On our admittedly limited level of insight, it appears that St Hilda’s, St Anne’s, and St Hugh’s are most likely to make you an offer – with Brasenose, St John’s, and Keble least likely to do so. There’s no correlation with likelihood of acceptance, and no real link to any of the protected characteristics dealt with above. This is probably good news as the numbers involved are so small (even within a three-year aggregation) as to present statistical difficulties. The relative attractiveness of Oxford colleges must remain a mystery to us, for now at least.
Good progress, but could do better
The report notes that progress is being made, citing increases over the last five years for all groups. The overall proportion of UK undergraduates (important for POLAR comparisons) is lower than both Russell Group and sector-wide comparisons.
Notably missing is recruitment data for each college by region. Oxford colleges each have a “regionalisation”, granting them responsibility for a subset of areas across the country. Many colleges have been active in working with schools and communities in these areas, with the intention of driving both aspiration and recruitment.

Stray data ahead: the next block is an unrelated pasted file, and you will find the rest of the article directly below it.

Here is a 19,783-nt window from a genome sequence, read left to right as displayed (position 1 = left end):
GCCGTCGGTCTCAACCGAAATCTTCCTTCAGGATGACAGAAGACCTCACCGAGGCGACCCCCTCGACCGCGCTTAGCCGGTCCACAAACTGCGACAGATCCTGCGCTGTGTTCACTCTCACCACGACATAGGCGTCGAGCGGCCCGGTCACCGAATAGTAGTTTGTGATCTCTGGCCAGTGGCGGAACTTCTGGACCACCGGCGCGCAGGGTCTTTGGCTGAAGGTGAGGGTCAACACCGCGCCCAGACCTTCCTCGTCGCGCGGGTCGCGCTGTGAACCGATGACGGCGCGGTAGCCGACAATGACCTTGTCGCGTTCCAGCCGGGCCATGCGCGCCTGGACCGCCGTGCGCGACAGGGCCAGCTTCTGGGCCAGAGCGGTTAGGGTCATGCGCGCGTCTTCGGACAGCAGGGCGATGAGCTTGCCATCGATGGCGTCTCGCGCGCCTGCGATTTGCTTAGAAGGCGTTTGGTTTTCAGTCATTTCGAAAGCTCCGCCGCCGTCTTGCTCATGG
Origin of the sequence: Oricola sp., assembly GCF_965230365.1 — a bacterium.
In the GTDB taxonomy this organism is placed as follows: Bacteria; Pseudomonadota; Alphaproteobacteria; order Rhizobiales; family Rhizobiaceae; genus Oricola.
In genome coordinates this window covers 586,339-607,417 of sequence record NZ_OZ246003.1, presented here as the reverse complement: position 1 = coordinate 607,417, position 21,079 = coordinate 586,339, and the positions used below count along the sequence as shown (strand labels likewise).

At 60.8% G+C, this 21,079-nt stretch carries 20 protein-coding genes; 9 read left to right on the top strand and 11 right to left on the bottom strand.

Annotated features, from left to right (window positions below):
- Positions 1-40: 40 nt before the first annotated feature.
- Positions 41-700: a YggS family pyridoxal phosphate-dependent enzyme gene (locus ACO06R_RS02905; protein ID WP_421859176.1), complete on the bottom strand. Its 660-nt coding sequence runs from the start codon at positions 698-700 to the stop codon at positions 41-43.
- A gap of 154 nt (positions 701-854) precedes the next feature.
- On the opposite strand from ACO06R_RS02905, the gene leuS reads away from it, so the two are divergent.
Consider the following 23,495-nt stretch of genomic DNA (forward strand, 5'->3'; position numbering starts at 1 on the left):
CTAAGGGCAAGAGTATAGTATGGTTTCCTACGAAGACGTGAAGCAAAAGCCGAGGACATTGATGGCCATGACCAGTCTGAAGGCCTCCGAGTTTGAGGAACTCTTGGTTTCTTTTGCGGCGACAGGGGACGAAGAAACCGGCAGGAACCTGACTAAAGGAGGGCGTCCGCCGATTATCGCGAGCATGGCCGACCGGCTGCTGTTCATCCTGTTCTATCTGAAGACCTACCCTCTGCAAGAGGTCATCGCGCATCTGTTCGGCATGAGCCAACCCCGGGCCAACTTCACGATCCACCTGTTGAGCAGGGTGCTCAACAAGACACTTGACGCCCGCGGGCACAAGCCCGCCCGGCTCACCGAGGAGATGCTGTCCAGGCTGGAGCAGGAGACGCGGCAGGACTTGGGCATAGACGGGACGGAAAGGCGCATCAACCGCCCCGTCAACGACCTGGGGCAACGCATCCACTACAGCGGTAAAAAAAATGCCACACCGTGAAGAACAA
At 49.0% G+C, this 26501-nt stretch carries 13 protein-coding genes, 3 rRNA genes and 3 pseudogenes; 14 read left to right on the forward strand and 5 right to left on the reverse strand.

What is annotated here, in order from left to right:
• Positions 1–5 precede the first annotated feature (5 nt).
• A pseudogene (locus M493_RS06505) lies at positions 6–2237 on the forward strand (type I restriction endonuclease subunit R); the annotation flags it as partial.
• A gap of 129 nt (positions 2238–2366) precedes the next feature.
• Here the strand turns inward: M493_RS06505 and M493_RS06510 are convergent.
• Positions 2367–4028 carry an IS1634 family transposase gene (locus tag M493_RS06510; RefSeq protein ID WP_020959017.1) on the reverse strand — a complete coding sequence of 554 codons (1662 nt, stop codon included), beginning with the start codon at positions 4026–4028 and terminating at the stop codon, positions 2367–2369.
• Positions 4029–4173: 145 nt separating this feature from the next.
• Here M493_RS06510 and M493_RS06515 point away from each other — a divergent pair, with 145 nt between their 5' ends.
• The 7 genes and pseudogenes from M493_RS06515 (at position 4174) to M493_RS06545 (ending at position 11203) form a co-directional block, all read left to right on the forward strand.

This initiative underlines, for me at least, just how seriously Oxford takes these issues – but it would be great to see transparent data on how well it is working.
The Oxford conundrum
But what is Oxford for? Throughout a fascinating history, Oxford has always battled ferociously to limit competition – grudgingly accepting the upstarts at Cambridge, stamping down hard on challenger institutions at Northampton and Stamford, and even arguing against the establishment of the federal and civic universities at the tail end of the 19th Century. After this, it seemed insulated from most competition, with an offer that drifted between academic excellence and (during several Royal Commissions into low teaching standards) a kind of medieval mystique that still hangs around cloisters, quads, sub fusc, scouts, battles, chapel, and formal hall.
At once a kind of quasi-Platonic ideal and a warning against the corrupting influence of elitism, it has trained far more than a fair share of world leaders and talented researchers. It owns land across the nation and beyond, and holds a disproportionate sway over public policy. But it offers an educational experience that is nearly unique globally, and holds an iconic image of UK higher education that has done more to influence global reputation than any number of ministerial initiatives or diplomatic visits.
We need an Oxford (and a Cambridge). But the new models of education that serve the needs of society will not be found there. Significant expansion would lose what is special about the place, and add nothing to what can be better done elsewhere. Oxford needs to get better at reflecting the full range of British society and it is taking strides to do so. But the wider problems that cling to the ancient hierarchies of which Oxford and Cambridge play a part cannot be solved simply by adding a few new colleges, more fundamental reform is required.